Steve Martin, Clawhammer Banjo Master

1 comment February 2nd, 2009at 10:12pm Posted by Eli

I’m actually not kidding…

In his mercurial career Mr. Martin, 63, has gone from manic, rabbit-eared stand-up comedian to introspective memoirist. He has made movies for Carl Reiner (“The Jerk”) and David Mamet (“The Spanish Prisoner”) alike. Through his many incarnations a banjo has never been far from his reach, whether the instrument was an integral part of his act or a tool to help him unwind in private.

Now Mr. Martin is once again in the musician’s role as he releases an album called “The Crow: New Songs for the Five-String Banjo.” The record (which is being sold exclusively on, until April 26, when it also will be released elsewhere) is a token of his affection for bluegrass, with appearances by performers like Vince Gill and Dolly Parton. But it is also an opportunity to show off one of his less celebrated, least commercial skills, and to reimmerse himself in a musical genre he never fully gave up.

“It’s a secret world,” he said of bluegrass in an interview at his “SNL” dressing room, where his banjo sat beside him in its case like a baby in a bassinet. “It’s a big world, but it’s thin. And it doesn’t make the news, which is actually quite fantastic.”

Mr. Martin, who came of age in Orange County, Calif., in the early 1960s, recalled the era as one when folk groups like the Kingston Trio and bluegrass bands like the Dillards were at their peak. Having decided to become an entertainer, Mr. Martin seized on the banjo as one more element he could add to an all-purpose act.

“I needed everything,” said Mr. Martin, who in person is more reserved than his on-screen characters but excitable once he starts talking about music. “I did jokes, I did juggling, did magic. I put the banjo in just really to fill time, so I’d have enough to call it a show.”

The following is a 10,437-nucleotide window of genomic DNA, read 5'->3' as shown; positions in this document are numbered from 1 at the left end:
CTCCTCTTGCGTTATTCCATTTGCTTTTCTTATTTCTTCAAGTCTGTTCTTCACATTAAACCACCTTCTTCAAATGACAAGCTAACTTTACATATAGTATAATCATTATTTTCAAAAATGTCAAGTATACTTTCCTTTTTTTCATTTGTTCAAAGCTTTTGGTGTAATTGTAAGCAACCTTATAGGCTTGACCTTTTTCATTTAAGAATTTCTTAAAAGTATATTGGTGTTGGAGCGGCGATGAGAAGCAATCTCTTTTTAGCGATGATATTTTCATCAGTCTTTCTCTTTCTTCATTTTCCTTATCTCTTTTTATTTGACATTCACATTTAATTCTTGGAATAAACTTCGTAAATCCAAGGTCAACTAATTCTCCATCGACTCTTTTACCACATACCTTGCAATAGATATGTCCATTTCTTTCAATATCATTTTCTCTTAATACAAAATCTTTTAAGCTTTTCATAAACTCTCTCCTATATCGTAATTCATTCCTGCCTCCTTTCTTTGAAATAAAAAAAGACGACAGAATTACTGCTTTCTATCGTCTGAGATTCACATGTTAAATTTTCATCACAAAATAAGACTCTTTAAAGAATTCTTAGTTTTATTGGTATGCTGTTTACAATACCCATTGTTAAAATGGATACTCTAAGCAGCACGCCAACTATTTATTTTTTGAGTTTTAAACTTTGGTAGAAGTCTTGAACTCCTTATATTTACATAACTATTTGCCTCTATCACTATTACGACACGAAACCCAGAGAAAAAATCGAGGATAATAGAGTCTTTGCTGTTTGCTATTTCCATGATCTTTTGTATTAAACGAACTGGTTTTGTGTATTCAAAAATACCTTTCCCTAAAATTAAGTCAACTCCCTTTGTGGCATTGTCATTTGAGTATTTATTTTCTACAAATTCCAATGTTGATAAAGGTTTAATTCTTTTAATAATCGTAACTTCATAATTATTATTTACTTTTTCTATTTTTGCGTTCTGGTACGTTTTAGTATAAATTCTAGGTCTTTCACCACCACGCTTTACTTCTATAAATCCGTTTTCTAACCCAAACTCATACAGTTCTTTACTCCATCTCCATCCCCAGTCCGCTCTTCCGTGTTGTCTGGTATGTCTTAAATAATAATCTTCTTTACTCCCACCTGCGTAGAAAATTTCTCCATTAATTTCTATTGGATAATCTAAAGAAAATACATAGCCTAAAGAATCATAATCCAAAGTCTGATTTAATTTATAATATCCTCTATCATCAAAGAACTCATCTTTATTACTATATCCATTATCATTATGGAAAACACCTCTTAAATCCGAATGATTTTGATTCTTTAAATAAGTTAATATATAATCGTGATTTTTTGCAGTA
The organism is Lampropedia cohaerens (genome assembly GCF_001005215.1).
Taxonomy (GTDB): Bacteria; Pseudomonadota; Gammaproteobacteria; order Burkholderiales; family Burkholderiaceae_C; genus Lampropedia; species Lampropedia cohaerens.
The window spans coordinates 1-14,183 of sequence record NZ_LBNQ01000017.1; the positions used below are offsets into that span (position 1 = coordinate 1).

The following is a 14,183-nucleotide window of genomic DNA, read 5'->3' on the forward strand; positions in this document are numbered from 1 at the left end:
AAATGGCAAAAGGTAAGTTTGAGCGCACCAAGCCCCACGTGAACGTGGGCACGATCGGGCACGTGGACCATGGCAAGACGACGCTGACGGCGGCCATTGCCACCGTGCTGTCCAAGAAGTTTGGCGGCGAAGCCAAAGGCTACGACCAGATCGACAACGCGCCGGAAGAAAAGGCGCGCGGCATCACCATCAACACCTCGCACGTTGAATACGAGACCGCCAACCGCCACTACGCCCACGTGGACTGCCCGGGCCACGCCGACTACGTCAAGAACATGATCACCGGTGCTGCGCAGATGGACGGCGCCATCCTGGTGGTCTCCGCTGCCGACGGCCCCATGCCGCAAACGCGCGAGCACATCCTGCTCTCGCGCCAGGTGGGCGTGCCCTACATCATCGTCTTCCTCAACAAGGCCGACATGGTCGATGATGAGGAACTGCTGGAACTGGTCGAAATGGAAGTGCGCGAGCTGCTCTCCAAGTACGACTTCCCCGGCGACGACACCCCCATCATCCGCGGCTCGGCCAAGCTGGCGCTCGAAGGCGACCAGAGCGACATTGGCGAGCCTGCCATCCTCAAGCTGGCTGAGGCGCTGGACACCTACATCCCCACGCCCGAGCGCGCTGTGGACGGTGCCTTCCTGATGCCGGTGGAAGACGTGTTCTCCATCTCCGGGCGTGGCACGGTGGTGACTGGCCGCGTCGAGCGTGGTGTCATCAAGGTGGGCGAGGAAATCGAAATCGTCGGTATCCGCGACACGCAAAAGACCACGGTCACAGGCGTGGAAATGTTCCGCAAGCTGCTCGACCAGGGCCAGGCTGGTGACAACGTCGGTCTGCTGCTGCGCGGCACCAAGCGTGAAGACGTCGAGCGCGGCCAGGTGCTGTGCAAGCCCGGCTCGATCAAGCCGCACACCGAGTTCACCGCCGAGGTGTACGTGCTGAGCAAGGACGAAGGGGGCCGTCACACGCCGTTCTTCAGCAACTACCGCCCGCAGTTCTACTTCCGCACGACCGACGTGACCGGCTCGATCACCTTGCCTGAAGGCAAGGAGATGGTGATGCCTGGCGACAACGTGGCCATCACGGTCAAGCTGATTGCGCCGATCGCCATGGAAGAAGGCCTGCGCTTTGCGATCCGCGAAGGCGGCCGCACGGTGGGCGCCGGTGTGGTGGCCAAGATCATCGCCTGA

[S]tarting in 2001 he began a banjo resurgence. That year Earl Scruggs, the bluegrass pioneer, asked him to play on a recording of the song “Foggy Mountain Breakdown” for the album “Earl Scruggs and Friends.” In 2007 he contributed an original composition, “The Crow,” to the Tony Trischka album “Double Banjo Bluegrass Spectacular.”


Among country and bluegrass musicians, Mr. Martin is regarded as a master of a difficult five-fingered playing style known as clawhammer or frailing, in which the instrument’s strings are pushed down by fingernails, rather than pulled up with picks.

“I know I can’t play it,” said Mr. Scruggs, for whom the traditional three-fingered Scruggs style is named. “So it’s a challenge for me.”

There you have it: Steve Martin has mastered a banjo style that even Earl Scruggs can’t play.  And no-one even knows about it.

Entry Filed under: Coolness,Music,Weirdness

1 Comment

  • 1. Jefff Jurczyk  |  June 7th, 2010 at 3:34 pm

    Mr Steve Martin i watch you play the banjo on the Dave Letterman show twice and that inspiried me to learn how to play the banjo. Mr Martin could you give me any tip on how to perfect the playing of the banjo other then practice …
    thank you for your time sir .
    Jeff Jurczyk

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